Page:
Your Leadership is Invaluable…But Not Because of You.

by | Nov 8, 2018 | I Believe, Leadership | 0 comments

I hate to say it, but I have to.

I believe leadership is invaluable.

Actually, let me be more specific about it; your leadership is invaluable.

You might wonder why I hate to say it. It’s simple. In the Church, we throw around the word leadership like it’s a life preserver and the ship is going down.

Aaaaaahhhhh. LEADERSHIP. LEADERSHIP. LEADERSHIP.

The part that I struggle with, immensely, is that there are approximately 10,365,067,844,109 x 10^1,000,000 leadership theories out there. You know, give or take that many.

Especially when it comes to the church.

Every senior pastor and ministry director thinks they’ve stumbled on the secret sauce to leadership. But, after the next church leadership conference, it’s time to make a wholesale change to our leadership ethos.

After all, newer is better.

But what if it didn’t have to be that way? What if your leadership wasn’t valuable because of it’s ‘currentness’ but was invaluable because of its ability to transcend culture, time, and context?

I think it’s more possible than you think. What’s more, I think it can be learned, too.

The Spirit of Invaluable Leadership.

Fundamentally, leadership is about one thing. Can you guess what it is?

Vision?

No, it’s not vision. (That’s secondary.)

Try again.

Mission?

No, it’s not a mission. (That’s secondary, even tertiary in the equation.)

Try again.

Charisma?

No, it’s not charisma. (That shouldn’t even be on the radar anymore. Research has thoroughly debunked this as a valuable leadership tool. It is effective for developing a following, but when the charisma goes so does the following.)

Try again.

One more guess? No?

Okay, I’ll tell you what it is. Are you ready??

Humility.

Wow. That was underwhelming.

Good. It should be.

But that doesn’t mean you should overlook it.

Ego Media.

I heard a Canadian pastor, Bruxy Cavy, talk about social media once. He was asking the people that attend The Meeting House (the church he is a pastor at) to share updates and events from their church on social media. (Note: he never encouraged anyone to be on social media. It was only a message for people that do that sort of thing already. How refreshing?)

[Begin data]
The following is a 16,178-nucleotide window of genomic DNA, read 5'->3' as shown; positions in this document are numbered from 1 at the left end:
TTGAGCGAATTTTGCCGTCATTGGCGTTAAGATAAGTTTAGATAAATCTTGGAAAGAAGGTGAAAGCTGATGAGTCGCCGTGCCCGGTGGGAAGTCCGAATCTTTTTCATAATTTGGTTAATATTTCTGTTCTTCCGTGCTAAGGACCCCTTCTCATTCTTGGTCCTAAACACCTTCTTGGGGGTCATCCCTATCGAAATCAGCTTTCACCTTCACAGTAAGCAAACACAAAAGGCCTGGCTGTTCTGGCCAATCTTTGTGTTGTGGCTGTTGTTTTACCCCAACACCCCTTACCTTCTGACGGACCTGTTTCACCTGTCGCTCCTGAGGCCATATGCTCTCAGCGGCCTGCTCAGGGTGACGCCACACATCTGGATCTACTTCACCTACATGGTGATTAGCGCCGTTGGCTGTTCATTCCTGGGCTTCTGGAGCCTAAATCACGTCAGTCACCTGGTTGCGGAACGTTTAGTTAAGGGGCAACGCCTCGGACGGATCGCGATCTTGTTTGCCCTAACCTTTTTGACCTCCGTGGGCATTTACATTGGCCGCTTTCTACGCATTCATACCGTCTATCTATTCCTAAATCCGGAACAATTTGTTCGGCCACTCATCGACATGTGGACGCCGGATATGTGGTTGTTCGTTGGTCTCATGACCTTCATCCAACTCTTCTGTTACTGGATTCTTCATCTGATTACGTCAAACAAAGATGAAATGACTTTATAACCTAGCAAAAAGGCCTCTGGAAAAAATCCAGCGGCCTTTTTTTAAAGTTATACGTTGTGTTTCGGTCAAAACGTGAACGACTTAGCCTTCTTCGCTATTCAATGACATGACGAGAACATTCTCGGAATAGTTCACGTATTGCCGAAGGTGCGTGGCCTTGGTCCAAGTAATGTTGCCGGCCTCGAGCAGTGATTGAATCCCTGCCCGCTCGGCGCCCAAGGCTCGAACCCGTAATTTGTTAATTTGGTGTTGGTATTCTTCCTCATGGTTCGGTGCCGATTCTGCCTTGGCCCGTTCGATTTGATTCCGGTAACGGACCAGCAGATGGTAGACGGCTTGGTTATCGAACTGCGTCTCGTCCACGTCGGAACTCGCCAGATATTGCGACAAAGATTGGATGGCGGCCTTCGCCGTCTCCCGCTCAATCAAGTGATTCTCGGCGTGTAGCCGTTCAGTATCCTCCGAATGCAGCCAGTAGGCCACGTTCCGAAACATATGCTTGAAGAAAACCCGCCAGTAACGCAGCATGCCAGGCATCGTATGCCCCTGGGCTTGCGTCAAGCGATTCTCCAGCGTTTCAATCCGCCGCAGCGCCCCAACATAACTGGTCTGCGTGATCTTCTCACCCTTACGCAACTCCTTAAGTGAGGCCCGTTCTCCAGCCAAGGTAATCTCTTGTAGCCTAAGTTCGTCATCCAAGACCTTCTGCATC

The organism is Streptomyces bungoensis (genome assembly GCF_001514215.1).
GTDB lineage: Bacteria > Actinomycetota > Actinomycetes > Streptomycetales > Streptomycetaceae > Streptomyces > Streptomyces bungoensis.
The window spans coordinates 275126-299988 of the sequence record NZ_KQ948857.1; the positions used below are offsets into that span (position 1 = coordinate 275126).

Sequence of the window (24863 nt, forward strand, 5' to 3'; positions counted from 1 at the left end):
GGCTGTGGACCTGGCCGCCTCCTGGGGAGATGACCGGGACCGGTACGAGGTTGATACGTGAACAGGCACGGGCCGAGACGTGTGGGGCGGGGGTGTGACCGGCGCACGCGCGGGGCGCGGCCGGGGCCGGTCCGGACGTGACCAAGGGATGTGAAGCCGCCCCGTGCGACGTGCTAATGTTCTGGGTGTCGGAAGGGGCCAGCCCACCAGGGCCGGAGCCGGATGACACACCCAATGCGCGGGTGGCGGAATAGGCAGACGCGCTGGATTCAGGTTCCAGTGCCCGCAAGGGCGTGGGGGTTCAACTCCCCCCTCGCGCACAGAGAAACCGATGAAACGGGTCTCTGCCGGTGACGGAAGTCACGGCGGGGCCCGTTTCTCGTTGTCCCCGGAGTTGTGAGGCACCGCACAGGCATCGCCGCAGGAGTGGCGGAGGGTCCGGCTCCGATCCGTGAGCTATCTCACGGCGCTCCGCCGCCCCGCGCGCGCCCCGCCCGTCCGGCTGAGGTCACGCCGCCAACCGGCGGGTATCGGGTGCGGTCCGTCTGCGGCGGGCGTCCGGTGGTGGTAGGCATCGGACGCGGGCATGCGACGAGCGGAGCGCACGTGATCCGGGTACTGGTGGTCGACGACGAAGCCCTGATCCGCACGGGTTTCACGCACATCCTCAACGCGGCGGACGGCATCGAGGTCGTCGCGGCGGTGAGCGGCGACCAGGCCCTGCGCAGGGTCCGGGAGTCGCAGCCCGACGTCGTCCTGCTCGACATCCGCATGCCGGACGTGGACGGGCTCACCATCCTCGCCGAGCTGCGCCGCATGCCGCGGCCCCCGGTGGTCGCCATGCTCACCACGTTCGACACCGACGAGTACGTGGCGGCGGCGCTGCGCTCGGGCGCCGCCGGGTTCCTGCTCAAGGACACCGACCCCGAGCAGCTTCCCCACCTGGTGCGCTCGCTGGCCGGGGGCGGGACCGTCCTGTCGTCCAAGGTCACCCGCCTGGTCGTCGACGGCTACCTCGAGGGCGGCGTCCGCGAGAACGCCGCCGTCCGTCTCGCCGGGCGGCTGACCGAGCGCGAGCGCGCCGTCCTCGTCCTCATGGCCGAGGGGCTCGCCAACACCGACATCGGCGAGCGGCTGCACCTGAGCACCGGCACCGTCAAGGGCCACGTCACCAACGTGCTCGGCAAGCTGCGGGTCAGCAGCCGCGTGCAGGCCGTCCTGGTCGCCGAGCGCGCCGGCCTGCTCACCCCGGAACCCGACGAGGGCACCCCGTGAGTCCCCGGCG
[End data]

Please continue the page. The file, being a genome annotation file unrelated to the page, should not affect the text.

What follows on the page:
It was funny, though, because he asked them to do something particular when they posted. He said (and I’m paraphrasing…my memory isn’t that good), “Write a brief comment about why the thing you are sharing is important to you. Do me a favour, too; respond to a few comments that may come your way. Engage people. That’s why it’s called social media. Primarily we use social media as a tool to take selfies and post about ourselves. It’s more like ego media if we’re honest. But take the time to make it social. After all, that’s what it’s supposed to be used for.”

Ego Leadership.

It wasn’t new information to me, but it hit me in a new way. It got me thinking about leadership. The truth is, we often run the risk of leading with ego and we forget about the social part. We take assessments to understand my personality, my wiring, my behavioural patterns, my blind spots, my this, my that.

It’s all about me.

The assumption is, if you can work on yourself enough then everyone else around you will benefit.

But that’s not leading. That’s self-work. Will it benefit everyone in the long run? Absolutely. But you don’t have to be a leader to do that. That’s just being a decent human being.

Leading, though, is invariably and exclusively about someone else. It’s social.

It’s about the people you lead.

In short, it’s not about you.

It’s unfortunate that we spend an inordinate amount of time focused on ourselves. Many of us can recite our DISC profile, Myers-Briggs type, Enneagram personality type, and even what Disney Princess BuzzFeed has told us we are. Has any of that helped you humanize the people you lead or has it simply served as a talking point at a networking event?